3. Understanding that identity is complex and multi-faceted!
As described above, you can’t shove Granada or its inhabitants into a single box. Each person brings with them the history of their ancestors along with the new things they’ve learned. You have to know and understand fully that bad eggs exist in every country, religion, neighborhood, race, etc. You ALSO must know and understand that a few bad eggs do not mean a bad basket. Yes, there are bad people, but those people do not depict the entirety of the culture they belong to.
To harp a bit more on the “yes, there are bad people”: Morocco is a predominantly Muslim country located on the northwest tip of Africa. Of course, I had a few qualms about being there. Then, I found out that in the past 17 years, there have only been 2 (yes, t-w-o) major terrorist attacks in the entire country despite nearby countries having problems for quite a while now. This is thanks to the intense civil guard and self-policing/self-protecting concepts throughout the country. Our tourist van was stopped several times during our journies between cities to ensure that our driver was licensed and to know what our purpose was for being at each place. Moroccans take great pride in their civil guard and it keeps them well protected. So, yes, many Americans tend to be fearful of Muslims due to a number of radical extremists. Morocco, in my opinion, serves as a great example of why we can’t place the blame on an entire group. I could go much further into this specific topic, but just know that Morocco isn’t some crazy dangerous place and it’s actually really lovely, the people are great, and you really should visit!
4. Adjusting to living with a host family.
Before Spain, I’ve only ever lived with family or friends – people I know. Living with my host mom (no, it’s not always a picture perfect family, but IES won’t put you in a bad home. Everyone is screened and has experience!) has really helped me better my Spanish and learn more about the customs. She’s always willing to correct me or help me figure a word/concept I don’t know. You also learn a lot about respect. You’re staying in someone else’s home, they’re cooking your food and keeping your room clean. Respect is really important. If something they do bothers you, talk to them about it! It’s a really great experience living with a host family. I’m sure you’d love it!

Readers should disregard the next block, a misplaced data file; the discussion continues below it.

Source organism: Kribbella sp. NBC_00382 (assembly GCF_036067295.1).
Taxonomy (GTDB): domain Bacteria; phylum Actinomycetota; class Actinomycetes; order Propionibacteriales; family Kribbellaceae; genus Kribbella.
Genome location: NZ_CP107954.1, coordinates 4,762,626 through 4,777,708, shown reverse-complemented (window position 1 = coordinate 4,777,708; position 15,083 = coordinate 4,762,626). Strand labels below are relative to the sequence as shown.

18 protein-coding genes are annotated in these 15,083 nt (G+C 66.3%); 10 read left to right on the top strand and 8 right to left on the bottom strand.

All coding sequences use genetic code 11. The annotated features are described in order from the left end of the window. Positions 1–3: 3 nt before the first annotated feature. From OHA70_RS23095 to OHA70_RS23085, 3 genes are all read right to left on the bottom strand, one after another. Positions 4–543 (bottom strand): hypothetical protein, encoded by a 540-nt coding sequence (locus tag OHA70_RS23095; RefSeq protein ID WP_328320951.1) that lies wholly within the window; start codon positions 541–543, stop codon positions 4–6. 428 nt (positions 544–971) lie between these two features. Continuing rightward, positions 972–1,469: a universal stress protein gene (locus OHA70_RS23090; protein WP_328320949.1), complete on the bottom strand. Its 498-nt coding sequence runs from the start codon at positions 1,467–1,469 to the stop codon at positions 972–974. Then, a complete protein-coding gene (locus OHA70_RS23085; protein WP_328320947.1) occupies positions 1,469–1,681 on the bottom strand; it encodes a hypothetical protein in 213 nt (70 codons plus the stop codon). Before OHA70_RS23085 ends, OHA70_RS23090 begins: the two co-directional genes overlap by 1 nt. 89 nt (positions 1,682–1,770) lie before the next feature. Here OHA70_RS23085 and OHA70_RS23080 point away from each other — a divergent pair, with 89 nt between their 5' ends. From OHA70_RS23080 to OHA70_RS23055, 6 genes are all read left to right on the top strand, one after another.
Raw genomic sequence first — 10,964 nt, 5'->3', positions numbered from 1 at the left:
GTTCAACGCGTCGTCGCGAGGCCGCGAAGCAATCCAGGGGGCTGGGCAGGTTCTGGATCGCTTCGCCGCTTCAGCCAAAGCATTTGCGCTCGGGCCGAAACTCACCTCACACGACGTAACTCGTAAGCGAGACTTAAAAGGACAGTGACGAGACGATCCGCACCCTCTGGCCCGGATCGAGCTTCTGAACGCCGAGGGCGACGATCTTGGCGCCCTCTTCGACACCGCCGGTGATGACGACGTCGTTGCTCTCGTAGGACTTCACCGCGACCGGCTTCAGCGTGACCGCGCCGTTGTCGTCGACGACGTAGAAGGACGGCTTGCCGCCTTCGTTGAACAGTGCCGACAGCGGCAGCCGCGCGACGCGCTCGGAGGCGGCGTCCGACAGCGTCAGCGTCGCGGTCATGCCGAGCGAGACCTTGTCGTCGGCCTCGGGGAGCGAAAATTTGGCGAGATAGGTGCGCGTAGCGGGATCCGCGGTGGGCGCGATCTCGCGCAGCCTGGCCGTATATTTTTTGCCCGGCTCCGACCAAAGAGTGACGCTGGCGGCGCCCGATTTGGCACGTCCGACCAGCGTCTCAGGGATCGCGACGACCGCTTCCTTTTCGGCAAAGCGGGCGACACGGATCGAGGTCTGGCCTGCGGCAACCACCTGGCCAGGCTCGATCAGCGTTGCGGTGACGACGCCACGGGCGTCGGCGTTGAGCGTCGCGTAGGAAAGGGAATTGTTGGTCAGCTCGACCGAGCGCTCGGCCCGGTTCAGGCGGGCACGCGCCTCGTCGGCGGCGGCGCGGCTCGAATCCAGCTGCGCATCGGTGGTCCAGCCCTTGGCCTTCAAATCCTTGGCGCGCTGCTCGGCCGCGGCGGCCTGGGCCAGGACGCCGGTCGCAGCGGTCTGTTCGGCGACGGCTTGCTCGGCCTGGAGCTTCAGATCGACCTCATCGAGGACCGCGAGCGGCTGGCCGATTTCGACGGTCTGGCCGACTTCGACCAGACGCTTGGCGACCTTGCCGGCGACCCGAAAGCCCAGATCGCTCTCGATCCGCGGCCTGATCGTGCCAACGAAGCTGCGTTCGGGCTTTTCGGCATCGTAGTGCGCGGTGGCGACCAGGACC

OMG my host family in Morocco was the greatest and I was not expecting to miss them so much!! They had the sweetest little girl who immediately tried to connect with us in Arabic (even though my roommates and I don’t know Arabic) and brought us her toys to play with and kept talking to us! Our host mom was super sweet, always made sure we were comfortable and well-fed, and even gave me one of her recipes! The other daughters and the father were also lovely, but we didn’t get to see them too much over the 2 days we were there. We couldn’t communicate with them beyond gestures without our translator’s help, but the entire family still welcomed us with such open arms and couldn’t have been greater!!
So, how do you research? Most programs will send you bits of information about where you’re gonna live. Most destinations are also fairly popular so you’re likely to find some articles about it. There are plenty of guide books out there and lots of videos on YouTube. You can also talk to people who’ve been there before. They’ll usually give you a more honest and detailed explanation of what to expect. Ask the Internation Programs office if they can put you in contact with anyone. And if you’re thinking of heading to Granada, I’d love to answer any questions or doubts you have!
Just keep in mind that everyone’s experience will be different in some way. You won’t all have the same motives and objectives for going to your destination and you won’t all get the same things out of it. The most important thing is to be yourself and make the most of YOUR experience!
Until next time!